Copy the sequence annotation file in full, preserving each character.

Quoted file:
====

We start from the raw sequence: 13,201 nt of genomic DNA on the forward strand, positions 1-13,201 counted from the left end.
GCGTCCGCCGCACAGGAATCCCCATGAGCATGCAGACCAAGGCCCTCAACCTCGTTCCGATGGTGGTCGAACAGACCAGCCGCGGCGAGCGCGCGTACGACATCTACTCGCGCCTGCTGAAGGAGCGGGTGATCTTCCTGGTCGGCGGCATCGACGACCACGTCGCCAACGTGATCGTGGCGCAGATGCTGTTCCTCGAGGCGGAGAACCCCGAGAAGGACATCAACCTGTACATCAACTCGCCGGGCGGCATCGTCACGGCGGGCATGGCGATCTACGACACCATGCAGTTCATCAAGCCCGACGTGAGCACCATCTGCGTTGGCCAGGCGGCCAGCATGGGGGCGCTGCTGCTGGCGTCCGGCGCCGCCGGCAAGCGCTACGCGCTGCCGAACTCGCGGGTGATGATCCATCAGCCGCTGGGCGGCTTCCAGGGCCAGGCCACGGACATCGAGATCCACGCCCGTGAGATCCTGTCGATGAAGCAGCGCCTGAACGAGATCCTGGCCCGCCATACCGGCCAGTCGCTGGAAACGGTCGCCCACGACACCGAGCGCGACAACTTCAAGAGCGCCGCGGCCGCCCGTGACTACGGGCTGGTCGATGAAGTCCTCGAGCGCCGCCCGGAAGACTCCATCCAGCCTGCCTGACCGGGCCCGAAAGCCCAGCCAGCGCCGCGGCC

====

We start from the raw sequence: 13,201 nt of genomic DNA on the forward strand, positions 1-13,201 counted from the left end.
GCGTCCGCCGCACAGGAATCCCCATGAGCATGCAGACCAAGGCCCTCAACCTCGTTCCGATGGTGGTCGAACAGACCAGCCGCGGCGAGCGCGCGTACGACATCTACTCGCGCCTGCTGAAGGAGCGGGTGATCTTCCTGGTCGGCGGCATCGACGACCACGTCGCCAACGTGATCGTGGCGCAGATGCTGTTCCTCGAGGCGGAGAACCCCGAGAAGGACATCAACCTGTACATCAACTCGCCGGGCGGCATCGTCACGGCGGGCATGGCGATCTACGACACCATGCAGTTCATCAAGCCCGACGTGAGCACCATCTGCGTTGGCCAGGCGGCCAGCATGGGGGCGCTGCTGCTGGCGTCCGGCGCCGCCGGCAAGCGCTACGCGCTGCCGAACTCGCGGGTGATGATCCATCAGCCGCTGGGCGGCTTCCAGGGCCAGGCCACGGACATCGAGATCCACGCCCGTGAGATCCTGTCGATGAAGCAGCGCCTGAACGAGATCCTGGCCCGCCATACCGGCCAGTCGCTGGAAACGGTCGCCCACGACACCGAGCGCGACAACTTCAAGAGCGCCGCGGCCGCCCGTGACTACGGGCTGGTCGATGAAGTCCTCGAGCGCCGCCCGGAAGACTCCATCCAGCCTGCCTGACCGGGCCCGAAAGCCCAGCCAGCGCCGCGGCC